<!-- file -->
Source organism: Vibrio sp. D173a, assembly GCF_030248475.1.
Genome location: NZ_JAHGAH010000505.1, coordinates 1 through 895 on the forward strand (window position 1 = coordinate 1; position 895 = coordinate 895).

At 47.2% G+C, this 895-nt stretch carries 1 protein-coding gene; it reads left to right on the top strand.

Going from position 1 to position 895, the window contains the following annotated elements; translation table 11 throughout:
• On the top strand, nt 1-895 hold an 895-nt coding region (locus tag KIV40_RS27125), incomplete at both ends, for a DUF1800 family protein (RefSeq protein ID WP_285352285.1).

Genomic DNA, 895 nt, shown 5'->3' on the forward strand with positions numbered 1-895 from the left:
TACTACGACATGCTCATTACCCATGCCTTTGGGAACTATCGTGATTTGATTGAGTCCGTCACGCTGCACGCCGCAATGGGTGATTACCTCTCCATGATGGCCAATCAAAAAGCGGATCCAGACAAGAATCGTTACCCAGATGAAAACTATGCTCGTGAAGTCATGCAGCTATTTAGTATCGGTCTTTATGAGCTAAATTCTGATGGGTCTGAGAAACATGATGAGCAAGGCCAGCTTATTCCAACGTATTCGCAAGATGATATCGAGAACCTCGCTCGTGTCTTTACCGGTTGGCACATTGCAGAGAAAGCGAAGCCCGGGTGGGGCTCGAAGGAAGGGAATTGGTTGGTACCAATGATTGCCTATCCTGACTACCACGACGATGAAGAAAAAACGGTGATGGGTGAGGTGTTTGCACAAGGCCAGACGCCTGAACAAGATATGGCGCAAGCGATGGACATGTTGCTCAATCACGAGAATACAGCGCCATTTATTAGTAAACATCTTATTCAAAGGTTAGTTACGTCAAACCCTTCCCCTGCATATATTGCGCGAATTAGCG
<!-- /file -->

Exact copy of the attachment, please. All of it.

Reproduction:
Source organism: Vibrio sp. D173a, assembly GCF_030248475.1.
Genome location: NZ_JAHGAH010000505.1, coordinates 1 through 895 on the forward strand (window position 1 = coordinate 1; position 895 = coordinate 895).

At 47.2% G+C, this 895-nt stretch carries 1 protein-coding gene; it reads left to right on the top strand.

Going from position 1 to position 895, the window contains the following annotated elements; translation table 11 throughout:
• On the top strand, nt 1-895 hold an 895-nt coding region (locus tag KIV40_RS27125), incomplete at both ends, for a DUF1800 family protein (RefSeq protein ID WP_285352285.1).

Genomic DNA, 895 nt, shown 5'->3' on the forward strand with positions numbered 1-895 from the left:
TACTACGACATGCTCATTACCCATGCCTTTGGGAACTATCGTGATTTGATTGAGTCCGTCACGCTGCACGCCGCAATGGGTGATTACCTCTCCATGATGGCCAATCAAAAAGCGGATCCAGACAAGAATCGTTACCCAGATGAAAACTATGCTCGTGAAGTCATGCAGCTATTTAGTATCGGTCTTTATGAGCTAAATTCTGATGGGTCTGAGAAACATGATGAGCAAGGCCAGCTTATTCCAACGTATTCGCAAGATGATATCGAGAACCTCGCTCGTGTCTTTACCGGTTGGCACATTGCAGAGAAAGCGAAGCCCGGGTGGGGCTCGAAGGAAGGGAATTGGTTGGTACCAATGATTGCCTATCCTGACTACCACGACGATGAAGAAAAAACGGTGATGGGTGAGGTGTTTGCACAAGGCCAGACGCCTGAACAAGATATGGCGCAAGCGATGGACATGTTGCTCAATCACGAGAATACAGCGCCATTTATTAGTAAACATCTTATTCAAAGGTTAGTTACGTCAAACCCTTCCCCTGCATATATTGCGCGAATTAGCG